The first time, David is sixteen. It was a girl from his biology class whose name he doesn’t even remember anymore. She was beautiful, of course, all blonde hair and long, tanned legs. Like everyone else at his boarding school, she was the kind of rich that left a person lonely, desperate. It was messy, all hands and teeth, but it had gotten the job done. For the first time in his life, David had felt seen, hadn’t felt quite so lonely.
They never spoke another word to each other and she transferred schools soon after.
But that was okay with David — he hadn’t expected anything more from her.
He’s seventeen and it’s summer break, so he is reluctantly home. Alexis failed some class or another so their parents did what they did best — threw some money at the best tutor they could find so they wouldn’t have to deal with the responsibility of actually parenting.
He’s twenty-five and David finds any excuse to be in the room whenever he’s over. He’d known for a while that he was attracted to men, but it had never hit him full force like this before. By the way he looks at David, he knows it’s only a matter of time.
By the time he feels his warm brown skin press into his, David thinks he knows what religion should feel like.
He remembers his name — James.
But it doesn’t matter. After a week of “fooling around,” James tells him that it wasn’t serious. He had a fiancée and he was done with David.
He quit the next day, leaving David lonelier than ever.
His birthright trip is a blur of hands and mouths — men, women, everyone in between. Sometimes more than one at a time. David drank in the attention he was getting, soaking up all that he could before they, too, all left him.
Every crack on his heart hardened over, calcified, until there was nothing left. No loneliness anymore, but also a numbness he could never quite shake until the next mouth pressed into his skin, telling him he was beautiful.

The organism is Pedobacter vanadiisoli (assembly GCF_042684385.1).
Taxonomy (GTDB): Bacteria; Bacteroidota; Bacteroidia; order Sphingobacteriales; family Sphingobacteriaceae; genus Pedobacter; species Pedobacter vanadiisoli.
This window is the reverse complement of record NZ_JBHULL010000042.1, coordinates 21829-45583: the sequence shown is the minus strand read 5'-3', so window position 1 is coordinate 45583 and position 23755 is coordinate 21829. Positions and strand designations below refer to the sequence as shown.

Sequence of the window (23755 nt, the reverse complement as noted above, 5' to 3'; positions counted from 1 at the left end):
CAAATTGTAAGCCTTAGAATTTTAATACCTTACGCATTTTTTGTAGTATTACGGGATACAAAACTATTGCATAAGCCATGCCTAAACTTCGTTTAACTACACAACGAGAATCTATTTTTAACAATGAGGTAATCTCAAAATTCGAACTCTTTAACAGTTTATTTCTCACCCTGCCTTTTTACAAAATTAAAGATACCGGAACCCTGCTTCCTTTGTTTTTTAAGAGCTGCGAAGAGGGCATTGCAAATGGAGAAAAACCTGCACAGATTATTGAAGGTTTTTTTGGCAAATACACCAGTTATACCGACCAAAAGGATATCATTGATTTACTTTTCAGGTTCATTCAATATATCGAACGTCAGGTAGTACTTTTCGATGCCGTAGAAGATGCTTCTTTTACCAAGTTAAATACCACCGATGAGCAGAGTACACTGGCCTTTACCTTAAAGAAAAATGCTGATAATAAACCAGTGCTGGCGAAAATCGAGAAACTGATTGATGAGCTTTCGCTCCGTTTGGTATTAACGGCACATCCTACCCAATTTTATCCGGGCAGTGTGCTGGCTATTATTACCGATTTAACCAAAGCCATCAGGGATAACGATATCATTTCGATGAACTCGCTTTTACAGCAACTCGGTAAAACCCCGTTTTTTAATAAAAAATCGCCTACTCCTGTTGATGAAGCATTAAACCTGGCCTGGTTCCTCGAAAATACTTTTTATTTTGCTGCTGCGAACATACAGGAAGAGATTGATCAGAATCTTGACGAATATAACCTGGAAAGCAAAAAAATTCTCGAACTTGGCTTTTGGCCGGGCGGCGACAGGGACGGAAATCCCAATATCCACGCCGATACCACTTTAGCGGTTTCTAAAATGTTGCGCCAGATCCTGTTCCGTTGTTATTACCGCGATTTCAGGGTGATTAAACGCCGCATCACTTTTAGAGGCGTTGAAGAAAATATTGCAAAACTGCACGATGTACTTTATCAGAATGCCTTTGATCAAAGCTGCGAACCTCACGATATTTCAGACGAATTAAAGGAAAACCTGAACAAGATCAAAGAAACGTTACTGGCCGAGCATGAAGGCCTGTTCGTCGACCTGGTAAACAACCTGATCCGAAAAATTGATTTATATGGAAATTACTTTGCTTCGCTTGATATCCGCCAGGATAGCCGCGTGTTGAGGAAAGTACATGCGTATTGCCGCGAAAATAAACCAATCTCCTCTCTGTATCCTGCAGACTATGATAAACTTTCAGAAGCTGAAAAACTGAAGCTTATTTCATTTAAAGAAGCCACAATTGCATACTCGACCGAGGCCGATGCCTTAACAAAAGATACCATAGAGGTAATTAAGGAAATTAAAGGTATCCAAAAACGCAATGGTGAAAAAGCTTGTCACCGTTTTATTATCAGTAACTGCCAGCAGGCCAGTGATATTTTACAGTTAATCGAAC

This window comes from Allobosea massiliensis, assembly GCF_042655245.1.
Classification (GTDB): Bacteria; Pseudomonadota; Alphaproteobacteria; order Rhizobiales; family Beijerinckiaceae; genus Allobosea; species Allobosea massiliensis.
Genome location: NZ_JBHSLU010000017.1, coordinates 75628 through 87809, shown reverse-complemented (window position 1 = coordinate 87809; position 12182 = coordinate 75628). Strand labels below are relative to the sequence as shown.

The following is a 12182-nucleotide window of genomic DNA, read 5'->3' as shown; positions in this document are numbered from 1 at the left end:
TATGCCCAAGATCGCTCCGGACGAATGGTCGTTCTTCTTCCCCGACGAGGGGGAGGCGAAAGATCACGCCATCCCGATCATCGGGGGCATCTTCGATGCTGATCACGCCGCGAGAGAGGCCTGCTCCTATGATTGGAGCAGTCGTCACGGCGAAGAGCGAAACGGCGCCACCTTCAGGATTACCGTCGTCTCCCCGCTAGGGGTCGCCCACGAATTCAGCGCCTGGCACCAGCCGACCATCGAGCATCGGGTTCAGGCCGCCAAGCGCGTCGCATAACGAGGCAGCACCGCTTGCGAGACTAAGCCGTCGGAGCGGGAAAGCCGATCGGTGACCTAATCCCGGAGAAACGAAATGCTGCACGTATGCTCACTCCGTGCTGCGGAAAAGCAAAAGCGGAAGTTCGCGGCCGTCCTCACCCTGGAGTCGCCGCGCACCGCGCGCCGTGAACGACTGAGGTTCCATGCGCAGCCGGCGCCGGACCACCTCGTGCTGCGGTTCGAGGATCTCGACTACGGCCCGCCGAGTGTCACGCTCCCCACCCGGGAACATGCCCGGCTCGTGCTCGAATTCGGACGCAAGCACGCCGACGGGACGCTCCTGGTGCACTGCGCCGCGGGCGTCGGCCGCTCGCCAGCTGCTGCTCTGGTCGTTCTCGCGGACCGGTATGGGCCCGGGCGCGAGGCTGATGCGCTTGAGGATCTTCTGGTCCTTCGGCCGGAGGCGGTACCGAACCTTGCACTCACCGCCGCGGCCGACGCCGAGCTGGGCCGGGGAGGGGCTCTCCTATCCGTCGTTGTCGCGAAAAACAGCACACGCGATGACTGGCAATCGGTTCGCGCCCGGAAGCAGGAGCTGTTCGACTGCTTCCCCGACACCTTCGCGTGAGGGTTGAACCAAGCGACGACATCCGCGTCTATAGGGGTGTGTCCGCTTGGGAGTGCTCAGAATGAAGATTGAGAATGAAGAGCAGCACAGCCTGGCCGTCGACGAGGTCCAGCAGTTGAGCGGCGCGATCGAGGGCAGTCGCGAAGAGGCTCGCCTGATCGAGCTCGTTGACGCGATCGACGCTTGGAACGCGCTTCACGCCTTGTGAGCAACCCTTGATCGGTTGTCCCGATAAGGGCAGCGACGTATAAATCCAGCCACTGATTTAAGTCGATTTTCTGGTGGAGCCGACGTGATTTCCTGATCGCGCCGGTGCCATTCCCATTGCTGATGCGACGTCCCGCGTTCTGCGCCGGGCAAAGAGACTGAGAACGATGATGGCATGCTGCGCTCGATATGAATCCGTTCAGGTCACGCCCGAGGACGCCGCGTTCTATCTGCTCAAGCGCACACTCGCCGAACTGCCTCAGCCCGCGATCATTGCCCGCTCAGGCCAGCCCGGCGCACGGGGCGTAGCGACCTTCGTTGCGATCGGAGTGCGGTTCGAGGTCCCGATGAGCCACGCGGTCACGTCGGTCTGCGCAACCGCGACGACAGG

So David chased the high.
Sebastien Raine is the first time it feels different. It lasts nearly three months and David starts to pry open his calcified heart. There are others, of course, how could there not be? People weren’t meant to be with just one person their whole lives, not when there were so many beautiful people in the world, all as lonely and desperate as David was.
But perhaps someone could have a favorite person?
Sebastien convinces David to showcase his photography at David’s gallery because he knows David would do anything to please him, to keep him around that much longer.
The next day, Sebastien tells him that it’s been fun but humans weren’t meant to be monogamous and that he was itching to get out of the oppression of New York and “find himself.”
David’s 2,500 square foot loft had never felt so empty and the walls slammed up around his heart in an iron vice.
The years pass in a blur and David is rarely sober. High on whatever he could get his hands on, drunk on the most expensive alcohol that he was rich enough to throw up, drunk on whatever person comes along and tells him that he’s beautiful, that they want to give him everything, that they have a connection. David chases the highs and drowns the lows out with drugs and alcohol.
Through it all, David worries about Alexis. She’s always at the back of his mind and he’s always there to bail her out whenever she needs it.
It’s not what he wants, but Alexis is probably the closest David would ever come to loving another person.
Schitt’s Creek. A rundown town with an unfortunate name full of unfortunate people. They all smile at David and his family, extending sympathy that feels more like pity. It must be nice, he thinks, to be content with having nothing.